Tuesday, September 29, 2015
COLUMN: The Watcher
The only bad part about being on vacation is that you miss out on some truly amazing news stories that break while you're away. Blink for one second and the next thing you know, Donald Trump is a legitimate candidate to lead the free world, Ben and Jen have split up, orange clearly IS the new black, and my cousins in Alabama are now living in fear of northern liberals kicking in their door and forcing them to gay-marry with wild abandon. Worse yet, for some strange reason I can't find a single episode of "The Dukes of Hazzard" OR "The Cosby Show" to watch. Hmm.
But my favorite news story of the past month comes out of Westfield, New Jersey, and sets a new bar for creepiness. Some news stories can be shocking. Some can be downright disturbing. But only every once in a while do you find a story that's SO off-putting and disconcerting that it almost comes around full circle to being impressive, just so long as it's not happening to YOU. This is one of those stories.
It first grabbed my eye because it was about a real estate deal. Being a relatively recent home-buyer myself, I know a thing or two about real estate. I distinctly remember calling a realtor, I vividly recall signing about 18,542 documents, and I clearly remember that hollow feeling in my stomach when my first mortgage bill arrived. The rest is kind of a blur.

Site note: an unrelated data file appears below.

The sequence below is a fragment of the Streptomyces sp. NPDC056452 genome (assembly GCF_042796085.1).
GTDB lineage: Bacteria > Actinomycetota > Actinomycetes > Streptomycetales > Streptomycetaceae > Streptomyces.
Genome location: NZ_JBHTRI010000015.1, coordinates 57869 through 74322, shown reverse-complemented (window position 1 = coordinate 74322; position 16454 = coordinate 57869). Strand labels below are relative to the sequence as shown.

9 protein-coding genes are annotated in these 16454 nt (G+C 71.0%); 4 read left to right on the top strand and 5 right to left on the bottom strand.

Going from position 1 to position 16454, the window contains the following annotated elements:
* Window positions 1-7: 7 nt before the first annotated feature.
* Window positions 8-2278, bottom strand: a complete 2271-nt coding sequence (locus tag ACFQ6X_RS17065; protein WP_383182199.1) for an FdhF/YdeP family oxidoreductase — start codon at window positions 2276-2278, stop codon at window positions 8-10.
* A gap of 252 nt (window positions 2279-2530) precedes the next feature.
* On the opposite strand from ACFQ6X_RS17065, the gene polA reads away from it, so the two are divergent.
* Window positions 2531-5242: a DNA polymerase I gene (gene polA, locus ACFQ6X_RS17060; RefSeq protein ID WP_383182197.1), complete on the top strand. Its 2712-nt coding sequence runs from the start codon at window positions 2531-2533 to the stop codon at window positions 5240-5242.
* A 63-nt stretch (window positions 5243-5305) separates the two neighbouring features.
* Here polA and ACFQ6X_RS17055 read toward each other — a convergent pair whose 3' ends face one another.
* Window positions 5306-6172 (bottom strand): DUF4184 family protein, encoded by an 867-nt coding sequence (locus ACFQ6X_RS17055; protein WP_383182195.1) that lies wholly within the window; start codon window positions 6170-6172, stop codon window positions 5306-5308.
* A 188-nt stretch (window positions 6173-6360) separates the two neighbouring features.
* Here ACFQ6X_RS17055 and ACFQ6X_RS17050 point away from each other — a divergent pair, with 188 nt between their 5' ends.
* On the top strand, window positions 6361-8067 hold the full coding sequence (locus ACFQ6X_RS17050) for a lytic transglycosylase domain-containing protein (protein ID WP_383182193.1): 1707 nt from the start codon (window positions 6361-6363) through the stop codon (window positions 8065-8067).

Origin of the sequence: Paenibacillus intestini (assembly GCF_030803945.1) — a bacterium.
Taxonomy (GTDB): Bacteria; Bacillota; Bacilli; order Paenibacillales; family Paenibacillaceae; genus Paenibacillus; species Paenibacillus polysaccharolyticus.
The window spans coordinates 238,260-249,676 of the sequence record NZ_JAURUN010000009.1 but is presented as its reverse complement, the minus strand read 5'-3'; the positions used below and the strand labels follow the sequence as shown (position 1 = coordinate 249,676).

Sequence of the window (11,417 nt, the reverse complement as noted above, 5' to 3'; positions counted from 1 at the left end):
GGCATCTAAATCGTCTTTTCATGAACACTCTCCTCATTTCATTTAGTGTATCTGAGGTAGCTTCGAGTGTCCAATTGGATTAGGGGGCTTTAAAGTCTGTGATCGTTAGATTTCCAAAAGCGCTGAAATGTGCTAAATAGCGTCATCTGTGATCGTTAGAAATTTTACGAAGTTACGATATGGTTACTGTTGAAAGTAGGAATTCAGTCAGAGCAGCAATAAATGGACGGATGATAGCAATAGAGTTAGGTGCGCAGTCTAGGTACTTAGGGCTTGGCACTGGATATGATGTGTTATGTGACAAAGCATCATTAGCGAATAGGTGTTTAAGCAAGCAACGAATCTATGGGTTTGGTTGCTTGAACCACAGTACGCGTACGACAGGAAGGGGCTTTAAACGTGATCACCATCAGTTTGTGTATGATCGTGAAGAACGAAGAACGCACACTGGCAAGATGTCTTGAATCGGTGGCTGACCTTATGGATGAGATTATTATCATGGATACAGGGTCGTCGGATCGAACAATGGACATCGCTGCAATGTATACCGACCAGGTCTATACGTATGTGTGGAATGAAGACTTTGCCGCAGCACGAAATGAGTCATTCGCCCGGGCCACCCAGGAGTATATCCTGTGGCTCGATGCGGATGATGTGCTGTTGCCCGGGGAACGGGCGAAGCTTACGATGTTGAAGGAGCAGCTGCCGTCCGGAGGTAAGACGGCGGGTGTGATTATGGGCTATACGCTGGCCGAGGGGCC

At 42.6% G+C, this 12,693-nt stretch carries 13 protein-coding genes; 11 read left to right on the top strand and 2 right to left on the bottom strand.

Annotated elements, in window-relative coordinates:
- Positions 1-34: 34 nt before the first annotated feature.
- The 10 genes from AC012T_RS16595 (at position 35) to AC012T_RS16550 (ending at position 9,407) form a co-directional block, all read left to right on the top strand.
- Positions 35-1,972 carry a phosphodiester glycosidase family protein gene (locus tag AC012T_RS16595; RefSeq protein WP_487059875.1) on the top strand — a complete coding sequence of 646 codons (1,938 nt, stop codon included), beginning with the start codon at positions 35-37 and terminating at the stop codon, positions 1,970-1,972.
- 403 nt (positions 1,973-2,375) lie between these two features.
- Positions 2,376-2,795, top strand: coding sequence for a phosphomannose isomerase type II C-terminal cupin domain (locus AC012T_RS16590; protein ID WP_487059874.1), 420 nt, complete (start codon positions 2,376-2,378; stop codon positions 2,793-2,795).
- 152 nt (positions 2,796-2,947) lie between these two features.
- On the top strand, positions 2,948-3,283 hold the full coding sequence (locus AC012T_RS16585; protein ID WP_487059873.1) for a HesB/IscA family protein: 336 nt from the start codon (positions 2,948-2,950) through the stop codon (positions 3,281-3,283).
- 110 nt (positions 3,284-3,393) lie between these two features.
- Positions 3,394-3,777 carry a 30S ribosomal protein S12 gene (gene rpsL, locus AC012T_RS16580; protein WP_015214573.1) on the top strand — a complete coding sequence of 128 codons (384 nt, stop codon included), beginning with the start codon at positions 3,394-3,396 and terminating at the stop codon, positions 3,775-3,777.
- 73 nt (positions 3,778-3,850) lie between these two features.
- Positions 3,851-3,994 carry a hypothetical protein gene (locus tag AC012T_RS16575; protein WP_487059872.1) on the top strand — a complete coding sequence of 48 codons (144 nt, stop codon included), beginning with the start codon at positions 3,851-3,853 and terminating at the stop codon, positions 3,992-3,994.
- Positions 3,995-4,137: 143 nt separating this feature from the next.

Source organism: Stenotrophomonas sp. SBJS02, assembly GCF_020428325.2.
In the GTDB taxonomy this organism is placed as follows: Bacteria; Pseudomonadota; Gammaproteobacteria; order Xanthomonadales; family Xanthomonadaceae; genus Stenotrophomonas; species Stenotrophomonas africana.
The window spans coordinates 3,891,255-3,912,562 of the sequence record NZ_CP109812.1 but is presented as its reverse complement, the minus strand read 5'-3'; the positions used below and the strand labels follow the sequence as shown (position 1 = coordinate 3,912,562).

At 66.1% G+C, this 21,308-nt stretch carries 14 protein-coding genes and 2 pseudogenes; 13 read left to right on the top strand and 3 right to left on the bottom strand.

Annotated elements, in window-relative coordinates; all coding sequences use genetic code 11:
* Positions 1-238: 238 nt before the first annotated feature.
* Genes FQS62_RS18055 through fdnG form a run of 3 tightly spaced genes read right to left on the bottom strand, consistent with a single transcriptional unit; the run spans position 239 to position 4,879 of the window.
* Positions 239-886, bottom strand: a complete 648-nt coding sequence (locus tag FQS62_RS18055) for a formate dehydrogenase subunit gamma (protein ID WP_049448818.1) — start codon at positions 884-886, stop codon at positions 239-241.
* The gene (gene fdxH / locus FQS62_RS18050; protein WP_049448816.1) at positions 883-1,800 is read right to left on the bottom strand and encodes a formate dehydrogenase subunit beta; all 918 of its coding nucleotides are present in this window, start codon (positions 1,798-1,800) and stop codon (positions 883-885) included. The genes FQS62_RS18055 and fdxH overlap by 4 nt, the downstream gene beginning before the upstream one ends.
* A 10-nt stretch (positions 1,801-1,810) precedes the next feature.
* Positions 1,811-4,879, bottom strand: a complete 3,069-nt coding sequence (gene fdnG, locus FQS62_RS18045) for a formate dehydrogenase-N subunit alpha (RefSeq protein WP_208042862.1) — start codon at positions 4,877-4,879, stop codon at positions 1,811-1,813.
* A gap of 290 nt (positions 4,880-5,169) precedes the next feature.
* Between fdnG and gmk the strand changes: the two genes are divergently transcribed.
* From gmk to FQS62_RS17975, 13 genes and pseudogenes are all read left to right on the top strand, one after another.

Somewhere in that blur, though, was a home inspection to ensure nothing was tragically wrong with the property. And there's a disclosure agreement somewhere along the way where the previous owner has to tell you if the house has hidden problems like mold or termites. Or, perhaps, a deranged stalker that haunts the property and makes your every waking moment a terrifying hellscape.
That's the premise behind a million-dollar lawsuit that was filed this month out in Westfield. Maybe you've heard the story by now, but if not, let's recap.
Derek and Maria Broaddus thought they found the dream home to raise their three children when they dropped $1.3 million on a rather unassuming upscale family house in Westfield. But mere days after signing the papers, the letters started arriving.
"I AM THE WATCHER," read the first one. "DO YOU HAVE YOUNG BLOOD?"